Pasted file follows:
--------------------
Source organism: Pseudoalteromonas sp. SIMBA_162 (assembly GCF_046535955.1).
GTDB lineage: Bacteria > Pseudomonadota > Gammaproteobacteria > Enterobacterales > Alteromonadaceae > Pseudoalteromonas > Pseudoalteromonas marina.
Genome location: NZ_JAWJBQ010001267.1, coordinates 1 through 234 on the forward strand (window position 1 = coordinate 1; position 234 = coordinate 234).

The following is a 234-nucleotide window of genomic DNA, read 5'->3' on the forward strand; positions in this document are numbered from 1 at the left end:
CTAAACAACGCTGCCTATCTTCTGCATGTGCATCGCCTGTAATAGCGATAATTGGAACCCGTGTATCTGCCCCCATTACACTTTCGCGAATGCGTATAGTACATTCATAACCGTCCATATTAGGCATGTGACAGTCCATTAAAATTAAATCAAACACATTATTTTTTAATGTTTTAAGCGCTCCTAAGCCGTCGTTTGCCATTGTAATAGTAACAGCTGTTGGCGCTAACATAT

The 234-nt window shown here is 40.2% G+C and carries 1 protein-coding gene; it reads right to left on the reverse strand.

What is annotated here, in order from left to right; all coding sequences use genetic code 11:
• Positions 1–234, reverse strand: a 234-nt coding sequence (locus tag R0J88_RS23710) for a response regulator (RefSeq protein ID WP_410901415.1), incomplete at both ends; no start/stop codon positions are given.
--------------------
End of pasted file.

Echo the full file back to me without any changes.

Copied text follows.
Source organism: Pseudoalteromonas sp. SIMBA_162 (assembly GCF_046535955.1).
GTDB lineage: Bacteria > Pseudomonadota > Gammaproteobacteria > Enterobacterales > Alteromonadaceae > Pseudoalteromonas > Pseudoalteromonas marina.
Genome location: NZ_JAWJBQ010001267.1, coordinates 1 through 234 on the forward strand (window position 1 = coordinate 1; position 234 = coordinate 234).

The following is a 234-nucleotide window of genomic DNA, read 5'->3' on the forward strand; positions in this document are numbered from 1 at the left end:
CTAAACAACGCTGCCTATCTTCTGCATGTGCATCGCCTGTAATAGCGATAATTGGAACCCGTGTATCTGCCCCCATTACACTTTCGCGAATGCGTATAGTACATTCATAACCGTCCATATTAGGCATGTGACAGTCCATTAAAATTAAATCAAACACATTATTTTTTAATGTTTTAAGCGCTCCTAAGCCGTCGTTTGCCATTGTAATAGTAACAGCTGTTGGCGCTAACATAT

The 234-nt window shown here is 40.2% G+C and carries 1 protein-coding gene; it reads right to left on the reverse strand.

What is annotated here, in order from left to right; all coding sequences use genetic code 11:
• Positions 1–234, reverse strand: a 234-nt coding sequence (locus tag R0J88_RS23710) for a response regulator (RefSeq protein ID WP_410901415.1), incomplete at both ends; no start/stop codon positions are given.